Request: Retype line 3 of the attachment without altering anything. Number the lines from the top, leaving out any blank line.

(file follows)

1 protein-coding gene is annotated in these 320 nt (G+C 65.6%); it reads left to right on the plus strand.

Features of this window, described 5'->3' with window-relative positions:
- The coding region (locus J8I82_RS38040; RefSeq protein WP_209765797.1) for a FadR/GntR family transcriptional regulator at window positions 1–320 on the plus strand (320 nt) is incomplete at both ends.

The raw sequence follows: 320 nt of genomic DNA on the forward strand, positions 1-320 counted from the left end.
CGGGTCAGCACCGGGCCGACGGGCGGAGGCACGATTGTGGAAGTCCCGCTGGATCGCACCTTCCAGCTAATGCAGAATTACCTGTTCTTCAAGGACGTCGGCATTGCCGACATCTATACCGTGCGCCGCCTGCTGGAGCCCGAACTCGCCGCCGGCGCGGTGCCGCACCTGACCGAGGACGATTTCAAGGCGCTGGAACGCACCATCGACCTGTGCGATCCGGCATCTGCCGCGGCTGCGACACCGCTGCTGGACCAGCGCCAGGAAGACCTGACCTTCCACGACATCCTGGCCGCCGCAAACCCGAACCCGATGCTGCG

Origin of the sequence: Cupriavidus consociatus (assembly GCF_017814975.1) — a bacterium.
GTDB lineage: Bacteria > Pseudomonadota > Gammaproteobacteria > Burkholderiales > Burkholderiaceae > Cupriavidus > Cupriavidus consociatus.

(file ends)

- The coding region (locus J8I82_RS38040; RefSeq protein WP_209765797.1) for a FadR/GntR family transcriptional regulator at window positions 1–320 on the plus strand (320 nt) is incomplete at both ends.